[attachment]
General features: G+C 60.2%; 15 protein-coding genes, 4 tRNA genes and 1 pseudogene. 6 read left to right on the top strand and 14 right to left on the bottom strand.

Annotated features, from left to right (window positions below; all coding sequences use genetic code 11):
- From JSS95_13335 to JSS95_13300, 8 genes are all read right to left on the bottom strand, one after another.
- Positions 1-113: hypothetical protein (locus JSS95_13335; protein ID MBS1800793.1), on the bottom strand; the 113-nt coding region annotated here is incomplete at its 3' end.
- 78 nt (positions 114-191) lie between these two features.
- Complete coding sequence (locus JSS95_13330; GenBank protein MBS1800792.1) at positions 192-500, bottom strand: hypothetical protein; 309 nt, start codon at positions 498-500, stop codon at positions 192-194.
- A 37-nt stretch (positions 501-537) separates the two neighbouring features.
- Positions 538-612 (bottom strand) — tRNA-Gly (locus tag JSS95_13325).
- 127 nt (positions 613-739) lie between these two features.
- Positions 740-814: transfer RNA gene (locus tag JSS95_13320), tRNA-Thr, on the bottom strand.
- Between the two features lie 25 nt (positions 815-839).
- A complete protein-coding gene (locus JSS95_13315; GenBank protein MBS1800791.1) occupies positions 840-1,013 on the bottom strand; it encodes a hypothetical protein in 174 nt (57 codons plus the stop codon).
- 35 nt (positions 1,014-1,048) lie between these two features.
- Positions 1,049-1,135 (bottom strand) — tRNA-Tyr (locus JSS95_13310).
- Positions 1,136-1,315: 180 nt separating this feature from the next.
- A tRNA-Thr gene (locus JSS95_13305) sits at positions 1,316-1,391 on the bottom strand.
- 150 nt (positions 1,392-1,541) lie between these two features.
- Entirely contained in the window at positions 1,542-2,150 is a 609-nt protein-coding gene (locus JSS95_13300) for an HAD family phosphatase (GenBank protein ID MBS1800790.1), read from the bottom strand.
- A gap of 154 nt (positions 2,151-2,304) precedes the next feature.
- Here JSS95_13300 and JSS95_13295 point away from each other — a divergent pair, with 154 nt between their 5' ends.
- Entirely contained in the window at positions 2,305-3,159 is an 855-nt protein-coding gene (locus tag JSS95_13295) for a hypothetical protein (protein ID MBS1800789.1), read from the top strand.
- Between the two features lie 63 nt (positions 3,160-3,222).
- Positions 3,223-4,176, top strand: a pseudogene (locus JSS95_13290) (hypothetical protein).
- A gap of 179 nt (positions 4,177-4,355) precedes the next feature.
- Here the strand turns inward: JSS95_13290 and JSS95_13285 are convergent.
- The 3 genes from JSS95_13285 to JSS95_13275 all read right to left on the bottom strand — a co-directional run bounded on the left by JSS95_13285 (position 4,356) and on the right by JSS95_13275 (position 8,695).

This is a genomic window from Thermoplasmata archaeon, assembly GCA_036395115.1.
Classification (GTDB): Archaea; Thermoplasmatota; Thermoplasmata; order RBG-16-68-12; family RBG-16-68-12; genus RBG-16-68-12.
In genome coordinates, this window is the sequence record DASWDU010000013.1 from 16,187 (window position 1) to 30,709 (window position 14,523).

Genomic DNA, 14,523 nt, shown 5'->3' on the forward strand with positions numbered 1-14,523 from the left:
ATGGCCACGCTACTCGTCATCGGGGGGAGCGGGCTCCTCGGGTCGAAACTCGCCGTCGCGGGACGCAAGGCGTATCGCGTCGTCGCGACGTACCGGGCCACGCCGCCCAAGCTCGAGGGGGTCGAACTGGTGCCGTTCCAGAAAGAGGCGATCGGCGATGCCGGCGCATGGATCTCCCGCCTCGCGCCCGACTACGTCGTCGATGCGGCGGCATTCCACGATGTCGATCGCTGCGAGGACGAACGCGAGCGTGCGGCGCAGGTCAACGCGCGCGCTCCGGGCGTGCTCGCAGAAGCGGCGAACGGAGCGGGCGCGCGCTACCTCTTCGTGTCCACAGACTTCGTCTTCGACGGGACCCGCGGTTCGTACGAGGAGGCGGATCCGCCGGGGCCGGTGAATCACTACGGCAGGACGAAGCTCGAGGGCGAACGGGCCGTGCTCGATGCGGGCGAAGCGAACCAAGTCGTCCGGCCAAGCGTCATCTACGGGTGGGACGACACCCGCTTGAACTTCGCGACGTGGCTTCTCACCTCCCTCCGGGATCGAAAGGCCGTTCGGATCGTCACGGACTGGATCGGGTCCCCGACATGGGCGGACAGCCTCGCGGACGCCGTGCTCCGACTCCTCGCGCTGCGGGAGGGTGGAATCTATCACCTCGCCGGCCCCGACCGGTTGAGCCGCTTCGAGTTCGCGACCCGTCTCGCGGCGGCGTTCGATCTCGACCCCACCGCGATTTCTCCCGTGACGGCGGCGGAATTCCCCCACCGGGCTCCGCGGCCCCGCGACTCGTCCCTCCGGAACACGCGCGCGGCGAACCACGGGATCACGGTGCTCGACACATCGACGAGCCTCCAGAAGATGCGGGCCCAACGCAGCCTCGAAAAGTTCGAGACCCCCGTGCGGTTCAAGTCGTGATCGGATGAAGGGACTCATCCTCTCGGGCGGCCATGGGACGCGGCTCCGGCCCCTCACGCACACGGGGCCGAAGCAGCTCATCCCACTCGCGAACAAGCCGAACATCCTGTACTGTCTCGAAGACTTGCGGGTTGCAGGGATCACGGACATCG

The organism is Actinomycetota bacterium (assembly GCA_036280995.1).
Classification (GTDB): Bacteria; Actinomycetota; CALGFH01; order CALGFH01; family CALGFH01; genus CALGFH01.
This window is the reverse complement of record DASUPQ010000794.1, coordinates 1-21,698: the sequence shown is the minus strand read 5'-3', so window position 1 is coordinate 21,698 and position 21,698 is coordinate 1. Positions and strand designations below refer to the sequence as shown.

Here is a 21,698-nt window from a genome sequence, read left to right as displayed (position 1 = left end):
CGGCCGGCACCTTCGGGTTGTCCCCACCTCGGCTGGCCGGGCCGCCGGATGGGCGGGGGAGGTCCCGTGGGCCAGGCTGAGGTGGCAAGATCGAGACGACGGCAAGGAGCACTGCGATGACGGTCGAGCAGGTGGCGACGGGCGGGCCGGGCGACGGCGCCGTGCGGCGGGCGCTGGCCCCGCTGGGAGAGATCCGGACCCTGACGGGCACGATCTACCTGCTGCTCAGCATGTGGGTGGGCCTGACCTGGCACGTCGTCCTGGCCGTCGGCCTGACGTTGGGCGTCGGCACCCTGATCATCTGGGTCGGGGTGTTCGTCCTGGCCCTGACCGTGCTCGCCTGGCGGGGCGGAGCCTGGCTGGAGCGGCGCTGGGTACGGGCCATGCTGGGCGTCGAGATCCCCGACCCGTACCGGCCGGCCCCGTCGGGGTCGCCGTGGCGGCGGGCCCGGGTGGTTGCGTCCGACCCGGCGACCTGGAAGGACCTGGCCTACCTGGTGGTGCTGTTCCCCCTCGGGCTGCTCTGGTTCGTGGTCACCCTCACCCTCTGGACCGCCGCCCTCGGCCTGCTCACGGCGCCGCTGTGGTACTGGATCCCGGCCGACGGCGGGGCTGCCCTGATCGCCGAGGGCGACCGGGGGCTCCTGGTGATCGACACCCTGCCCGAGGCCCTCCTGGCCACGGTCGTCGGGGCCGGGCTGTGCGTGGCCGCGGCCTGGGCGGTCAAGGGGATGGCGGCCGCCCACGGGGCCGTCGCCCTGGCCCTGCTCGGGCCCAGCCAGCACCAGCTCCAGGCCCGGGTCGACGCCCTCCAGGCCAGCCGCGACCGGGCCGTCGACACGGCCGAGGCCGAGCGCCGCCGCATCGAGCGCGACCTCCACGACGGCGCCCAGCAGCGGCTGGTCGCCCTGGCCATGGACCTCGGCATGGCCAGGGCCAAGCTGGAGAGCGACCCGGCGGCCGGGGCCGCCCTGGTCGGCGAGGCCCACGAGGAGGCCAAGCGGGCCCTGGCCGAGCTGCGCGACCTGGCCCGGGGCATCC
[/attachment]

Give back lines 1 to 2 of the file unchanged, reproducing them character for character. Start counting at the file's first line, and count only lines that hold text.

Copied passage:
General features: G+C 60.2%; 15 protein-coding genes, 4 tRNA genes and 1 pseudogene. 6 read left to right on the top strand and 14 right to left on the bottom strand.

Annotated features, from left to right (window positions below; all coding sequences use genetic code 11):